Arnt Gulbrandsen
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Oryx failed

About ten years ago, Abhijit Menon-Sen and I discussed email storage, archiving and access, and set out to write something good. We failed. It's time to think about why; if this reads like a stream of consciousness it's because I'm thinking.

We were right: Archiving all mail and searching it is the right approach. Gmail has a billion users. (Hm. How many of the people who told me I was wrong in 2002 use gmail now? I can think of at least five.) But we still failed.

I've always blamed the onset of sleep problems. When I lost the knack of falling asleep, I started doing really stupid things. Pissing people off, writing bad code, crossing the street in front of cars. Not good. But as an explanation it has a certain air of comfort. I distrust comfortable explanations.

We also made the classic mistake: We never showed any real advance over classic mail storage. We had the advance, we just never showed it. But that too isn't really an answer, because it merely asks why again.

I think IMAP is part of the answer. We spent too much attention on IMAP, and robbed ourselves of much function and even more performance. We needed search, and IMAP's builtin search is much too primitive. Our efforts to extend searching ended in committee failure, and we didn't understand the implications of that. The phrase tunnel vision springs to mind.

We needed performance, and I knew even then that accessing the email database via other means is much faster than via IMAP. I'm not sure why that is so. I think there must be several reasons. But whatever the reasons, aoxexport can export my complete archive faster than Thunderbird can read my new mail most mornings. It's hard to show real advance wearing leg irons.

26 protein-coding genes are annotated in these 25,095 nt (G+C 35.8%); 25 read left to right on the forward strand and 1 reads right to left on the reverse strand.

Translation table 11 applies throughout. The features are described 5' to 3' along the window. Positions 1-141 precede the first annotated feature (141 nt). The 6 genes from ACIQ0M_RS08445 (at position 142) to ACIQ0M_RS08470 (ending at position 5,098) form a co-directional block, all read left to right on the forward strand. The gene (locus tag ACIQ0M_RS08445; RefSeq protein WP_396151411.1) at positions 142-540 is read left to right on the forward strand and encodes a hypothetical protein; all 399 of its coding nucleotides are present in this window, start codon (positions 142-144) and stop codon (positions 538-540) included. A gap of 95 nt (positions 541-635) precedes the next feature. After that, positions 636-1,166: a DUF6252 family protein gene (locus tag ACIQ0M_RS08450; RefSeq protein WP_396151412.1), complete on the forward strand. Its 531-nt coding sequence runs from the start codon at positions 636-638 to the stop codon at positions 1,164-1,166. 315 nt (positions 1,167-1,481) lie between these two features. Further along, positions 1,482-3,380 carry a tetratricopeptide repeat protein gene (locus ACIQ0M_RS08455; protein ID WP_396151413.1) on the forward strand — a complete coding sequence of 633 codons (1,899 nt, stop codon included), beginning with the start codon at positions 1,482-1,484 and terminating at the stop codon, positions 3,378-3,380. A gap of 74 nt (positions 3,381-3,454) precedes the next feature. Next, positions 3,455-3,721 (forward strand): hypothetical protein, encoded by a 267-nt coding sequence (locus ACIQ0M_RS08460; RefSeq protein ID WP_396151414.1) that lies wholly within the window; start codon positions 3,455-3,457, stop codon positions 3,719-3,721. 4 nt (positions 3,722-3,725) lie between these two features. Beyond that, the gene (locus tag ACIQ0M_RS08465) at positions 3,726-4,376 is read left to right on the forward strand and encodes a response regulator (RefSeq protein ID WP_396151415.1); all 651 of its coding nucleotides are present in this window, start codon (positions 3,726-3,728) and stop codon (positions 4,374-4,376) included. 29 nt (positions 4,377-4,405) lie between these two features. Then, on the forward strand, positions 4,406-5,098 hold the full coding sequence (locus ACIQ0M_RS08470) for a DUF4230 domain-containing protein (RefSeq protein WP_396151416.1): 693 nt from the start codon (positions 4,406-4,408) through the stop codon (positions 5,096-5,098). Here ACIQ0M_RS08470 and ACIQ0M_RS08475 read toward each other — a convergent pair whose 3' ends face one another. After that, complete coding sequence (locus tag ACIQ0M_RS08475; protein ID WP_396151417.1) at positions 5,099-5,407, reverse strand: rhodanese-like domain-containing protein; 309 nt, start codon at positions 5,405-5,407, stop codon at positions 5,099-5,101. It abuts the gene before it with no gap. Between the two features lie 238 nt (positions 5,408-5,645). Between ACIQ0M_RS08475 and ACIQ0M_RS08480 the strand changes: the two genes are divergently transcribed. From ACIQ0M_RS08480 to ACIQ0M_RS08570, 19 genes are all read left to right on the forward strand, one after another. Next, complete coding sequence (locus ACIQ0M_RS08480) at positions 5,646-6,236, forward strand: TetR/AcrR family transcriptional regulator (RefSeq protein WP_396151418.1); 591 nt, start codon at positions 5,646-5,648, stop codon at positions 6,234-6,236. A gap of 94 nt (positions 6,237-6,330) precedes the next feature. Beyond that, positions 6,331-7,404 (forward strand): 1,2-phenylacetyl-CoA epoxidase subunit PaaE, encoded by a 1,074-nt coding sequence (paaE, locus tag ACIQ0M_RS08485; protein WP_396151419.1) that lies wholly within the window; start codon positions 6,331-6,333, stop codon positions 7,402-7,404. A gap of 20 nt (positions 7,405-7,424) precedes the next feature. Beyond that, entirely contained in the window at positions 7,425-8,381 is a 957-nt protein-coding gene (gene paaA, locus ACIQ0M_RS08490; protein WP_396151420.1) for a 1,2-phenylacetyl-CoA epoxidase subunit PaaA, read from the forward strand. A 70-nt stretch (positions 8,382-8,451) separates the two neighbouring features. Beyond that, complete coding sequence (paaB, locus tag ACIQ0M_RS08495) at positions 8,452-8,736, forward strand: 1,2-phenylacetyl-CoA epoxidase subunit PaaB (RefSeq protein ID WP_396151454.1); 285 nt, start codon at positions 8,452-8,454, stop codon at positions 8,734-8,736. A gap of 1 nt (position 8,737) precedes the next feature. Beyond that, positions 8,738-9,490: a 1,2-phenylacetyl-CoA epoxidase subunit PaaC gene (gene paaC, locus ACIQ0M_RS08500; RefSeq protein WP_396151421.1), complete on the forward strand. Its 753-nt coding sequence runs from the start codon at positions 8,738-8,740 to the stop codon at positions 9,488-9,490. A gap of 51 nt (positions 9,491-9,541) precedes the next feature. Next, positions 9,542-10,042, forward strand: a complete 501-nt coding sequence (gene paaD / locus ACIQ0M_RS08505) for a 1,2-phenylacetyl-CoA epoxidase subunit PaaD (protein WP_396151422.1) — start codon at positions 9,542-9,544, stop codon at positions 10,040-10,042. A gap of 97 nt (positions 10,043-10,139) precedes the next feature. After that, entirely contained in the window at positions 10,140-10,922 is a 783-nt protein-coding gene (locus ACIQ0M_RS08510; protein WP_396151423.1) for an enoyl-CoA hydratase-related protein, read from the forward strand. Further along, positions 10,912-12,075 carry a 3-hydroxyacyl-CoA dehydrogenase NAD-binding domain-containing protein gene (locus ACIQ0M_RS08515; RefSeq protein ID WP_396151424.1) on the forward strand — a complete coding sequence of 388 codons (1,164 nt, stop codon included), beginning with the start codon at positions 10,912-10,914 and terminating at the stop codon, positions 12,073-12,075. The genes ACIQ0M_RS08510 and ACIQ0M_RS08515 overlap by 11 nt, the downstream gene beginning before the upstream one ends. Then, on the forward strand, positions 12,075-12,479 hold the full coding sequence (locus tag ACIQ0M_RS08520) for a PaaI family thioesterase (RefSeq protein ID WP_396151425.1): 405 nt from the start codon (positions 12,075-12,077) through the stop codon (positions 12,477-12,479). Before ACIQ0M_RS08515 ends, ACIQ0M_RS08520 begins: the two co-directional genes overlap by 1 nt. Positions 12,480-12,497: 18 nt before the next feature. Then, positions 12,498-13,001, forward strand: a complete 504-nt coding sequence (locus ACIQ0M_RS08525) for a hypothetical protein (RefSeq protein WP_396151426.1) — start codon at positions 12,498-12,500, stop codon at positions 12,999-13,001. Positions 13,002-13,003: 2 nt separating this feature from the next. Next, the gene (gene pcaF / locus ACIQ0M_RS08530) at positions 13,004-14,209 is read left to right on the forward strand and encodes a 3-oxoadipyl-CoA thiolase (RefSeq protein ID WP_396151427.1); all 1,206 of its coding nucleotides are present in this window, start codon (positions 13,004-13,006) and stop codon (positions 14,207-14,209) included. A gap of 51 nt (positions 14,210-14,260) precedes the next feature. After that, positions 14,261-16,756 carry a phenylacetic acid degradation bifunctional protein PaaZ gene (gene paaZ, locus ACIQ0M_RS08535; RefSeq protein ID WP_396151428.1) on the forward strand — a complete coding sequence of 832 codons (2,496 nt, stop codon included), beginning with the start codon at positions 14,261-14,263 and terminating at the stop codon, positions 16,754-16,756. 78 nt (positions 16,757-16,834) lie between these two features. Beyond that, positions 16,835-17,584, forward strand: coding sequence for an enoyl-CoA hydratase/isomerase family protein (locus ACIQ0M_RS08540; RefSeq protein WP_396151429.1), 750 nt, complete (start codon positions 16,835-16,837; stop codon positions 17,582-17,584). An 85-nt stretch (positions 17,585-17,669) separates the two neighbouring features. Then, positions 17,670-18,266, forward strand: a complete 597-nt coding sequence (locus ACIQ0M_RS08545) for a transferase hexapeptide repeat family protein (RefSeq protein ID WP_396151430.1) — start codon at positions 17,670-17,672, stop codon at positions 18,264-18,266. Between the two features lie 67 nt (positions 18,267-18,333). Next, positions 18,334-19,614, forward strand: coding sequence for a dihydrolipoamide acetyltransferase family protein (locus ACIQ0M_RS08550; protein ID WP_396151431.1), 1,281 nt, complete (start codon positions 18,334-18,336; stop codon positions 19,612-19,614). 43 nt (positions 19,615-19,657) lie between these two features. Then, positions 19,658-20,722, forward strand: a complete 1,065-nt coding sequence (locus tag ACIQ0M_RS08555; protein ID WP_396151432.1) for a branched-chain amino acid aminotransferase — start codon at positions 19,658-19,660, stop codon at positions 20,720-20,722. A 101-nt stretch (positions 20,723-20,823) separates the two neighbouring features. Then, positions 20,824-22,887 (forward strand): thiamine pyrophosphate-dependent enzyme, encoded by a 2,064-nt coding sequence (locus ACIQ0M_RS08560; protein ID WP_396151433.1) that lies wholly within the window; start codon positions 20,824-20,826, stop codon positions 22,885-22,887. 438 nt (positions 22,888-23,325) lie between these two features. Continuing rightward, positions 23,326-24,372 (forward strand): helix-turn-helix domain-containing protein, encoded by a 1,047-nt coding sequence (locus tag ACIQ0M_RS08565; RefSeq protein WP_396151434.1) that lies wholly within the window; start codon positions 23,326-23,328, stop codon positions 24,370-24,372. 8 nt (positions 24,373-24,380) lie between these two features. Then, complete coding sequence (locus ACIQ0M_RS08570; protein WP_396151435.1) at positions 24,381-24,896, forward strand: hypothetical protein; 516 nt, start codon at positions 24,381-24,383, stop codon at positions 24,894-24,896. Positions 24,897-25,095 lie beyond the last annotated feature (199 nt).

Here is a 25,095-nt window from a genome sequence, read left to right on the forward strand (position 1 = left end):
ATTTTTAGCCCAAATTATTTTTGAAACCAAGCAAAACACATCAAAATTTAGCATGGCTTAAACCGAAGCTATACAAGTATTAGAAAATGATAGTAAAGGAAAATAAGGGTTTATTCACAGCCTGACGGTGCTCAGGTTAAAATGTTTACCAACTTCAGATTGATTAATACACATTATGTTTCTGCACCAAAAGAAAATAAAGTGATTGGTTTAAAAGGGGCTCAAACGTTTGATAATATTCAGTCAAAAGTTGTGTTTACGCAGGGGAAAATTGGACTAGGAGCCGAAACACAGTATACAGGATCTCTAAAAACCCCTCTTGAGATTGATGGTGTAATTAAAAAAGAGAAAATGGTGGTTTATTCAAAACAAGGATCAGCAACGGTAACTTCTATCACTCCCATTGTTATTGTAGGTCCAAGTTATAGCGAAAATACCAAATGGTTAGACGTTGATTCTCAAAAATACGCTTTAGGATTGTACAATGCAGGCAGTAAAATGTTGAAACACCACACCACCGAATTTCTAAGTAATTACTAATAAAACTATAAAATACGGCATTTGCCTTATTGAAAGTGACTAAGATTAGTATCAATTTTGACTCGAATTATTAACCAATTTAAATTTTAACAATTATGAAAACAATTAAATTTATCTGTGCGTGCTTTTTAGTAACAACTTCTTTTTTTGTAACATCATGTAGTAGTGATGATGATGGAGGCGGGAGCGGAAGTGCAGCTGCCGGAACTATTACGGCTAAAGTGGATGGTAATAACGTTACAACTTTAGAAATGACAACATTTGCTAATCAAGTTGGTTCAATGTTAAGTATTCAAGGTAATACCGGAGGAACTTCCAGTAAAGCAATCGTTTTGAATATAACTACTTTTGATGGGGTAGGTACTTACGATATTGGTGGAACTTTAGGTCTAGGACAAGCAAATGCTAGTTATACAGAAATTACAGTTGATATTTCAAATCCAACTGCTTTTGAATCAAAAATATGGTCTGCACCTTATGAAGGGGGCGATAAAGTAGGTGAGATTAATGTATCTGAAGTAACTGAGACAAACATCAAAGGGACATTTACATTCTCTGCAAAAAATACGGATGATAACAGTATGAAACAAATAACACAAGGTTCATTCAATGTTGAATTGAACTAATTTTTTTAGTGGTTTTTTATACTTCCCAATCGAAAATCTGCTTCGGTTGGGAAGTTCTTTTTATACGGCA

Gmail, on the other hand, has less powerful search, but it uses json and a web browser instead of imap and client programs, and by that route its search performance and capabilities actually reach the user.

We also made installation too difficult. Noone has a better database/schema installer than we wrote, and noone has better configuration file handling and error messages. I fooled myself into thinking that was enough. The way Archiveopteryx upgrades the database is wonderful, but who notices that until they're already a long-time user?

I see now that others ship virtual machines, or provide hosted services on one of the big clouds, or both. Much, much easier. Simple evaluation, too. In this respect, as in several others above, we failed to take a step back and look at our status.

We provided no spam filtering, or integration with spam filtering. Ditto virus. We provided no calendaring/groupware functionality, or integration with that. We provided no Outlook compatibility. Zero points out of four possible. I don't think we needed four out of four. Many people would say we did, but many people are far too quick to make long requirements lists. Still, zero is a small number.

I came across this photo while the text above was half-done. Google and Tineye find a lot of sites with this photo and stupid funny captions. I don't think it's at all funny.

I tried to find the rights holder for the photo and, fittingly, failed.

Update: Source. It's a Reuters photo. I just spoke to a friendly lady at Reuters, who will send me an invoice.